Ponderosa Pine - Pinus ponderosa

ponderosa pine botany with brit

 Ponderosa pines have purple pinecones when they are fresh on the tree. A mammoth, hulking chipmunk enlightened me to this fact on a hike in Montana as he postured aggressively in front of his purple pinecone booty. I have never seen a bigger chipmunk, or a more bright purple pine cone. Once the cones fall off the tree and dry out they turn brown, spherical, and can be distinguished by a prickle on each scale.

The bark of ponderosa pines is a distinctive orange color divided into plates by darker brown fissures, and bits of the bark flake off in puzzle-piece shapes that you can find littering the base of the tree. On a warm day you might also be able to identify the tree by scent - it smells like vanilla. Instead of being pointy, the broad crown of these trees are somewhat flat-topped with branches spaced wide enough that you can see the sky through their latticework. The long needles grow in groups of 3 generally, but east of the Continental Divide you'll find them in groups of 2.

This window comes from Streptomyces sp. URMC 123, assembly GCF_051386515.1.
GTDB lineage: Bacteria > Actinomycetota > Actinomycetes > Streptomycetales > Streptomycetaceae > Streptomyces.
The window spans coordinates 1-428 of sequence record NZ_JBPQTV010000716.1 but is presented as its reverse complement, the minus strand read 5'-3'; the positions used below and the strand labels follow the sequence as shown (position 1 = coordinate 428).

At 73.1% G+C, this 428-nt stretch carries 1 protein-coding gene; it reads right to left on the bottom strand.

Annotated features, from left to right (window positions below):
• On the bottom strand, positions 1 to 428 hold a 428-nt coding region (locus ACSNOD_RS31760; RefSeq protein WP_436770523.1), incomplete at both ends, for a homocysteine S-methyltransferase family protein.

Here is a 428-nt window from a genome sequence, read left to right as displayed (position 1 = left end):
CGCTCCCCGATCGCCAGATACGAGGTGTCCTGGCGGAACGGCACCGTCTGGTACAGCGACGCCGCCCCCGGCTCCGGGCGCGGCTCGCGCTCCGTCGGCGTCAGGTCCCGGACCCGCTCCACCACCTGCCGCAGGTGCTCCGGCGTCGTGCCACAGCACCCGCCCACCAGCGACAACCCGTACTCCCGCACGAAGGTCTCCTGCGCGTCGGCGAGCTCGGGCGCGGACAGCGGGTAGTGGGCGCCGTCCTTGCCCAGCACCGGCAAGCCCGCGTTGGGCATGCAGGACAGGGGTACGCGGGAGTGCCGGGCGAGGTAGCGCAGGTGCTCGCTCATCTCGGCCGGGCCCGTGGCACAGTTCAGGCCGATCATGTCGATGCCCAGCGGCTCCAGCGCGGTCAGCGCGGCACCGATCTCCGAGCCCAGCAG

These pines have a wide range and grow in warm dry forests in the American West from Canada to Mexico, and they are well adapted to drought. They can close their leaf pores (on the needles) to preserve water and invest in deep taproots to seek out moisture deep in the soil. Ponderosa pines are well adapted to fire and in a way almost encourage it with the quantity of dry needles and pinecones they drop every year. These trees are shade intolerant, and in areas where fires have kept down other faster growing species you can find ponderosas that are 500 years old with their first branches high up off the ground because all of the lower ones have burned off in forest fires.

The seeds can be eaten by people (think of the more popular pinon pine nut), and in the late spring in the Bitterroot Valley of Montana indigenous women would harvest the sugar-rich inner bark by using axes and sharp poles to remove the outer bark. These trees continued to live and grow, and the oval scars can still be seen 200 years later. This tree had many other uses: the pitch was used as a glue and waterproofing agent and was chewed as gum, the trunks were made into dugout canoes, the needles were used in basketry and boiled to make a solution for cough or fever, and the trunks and limbs were used as firewood and building material. 

These trees are beautiful, fire-resistant, and smell good. Few aromas can beat the scent of a ponderosa pine forest on a hot summer day.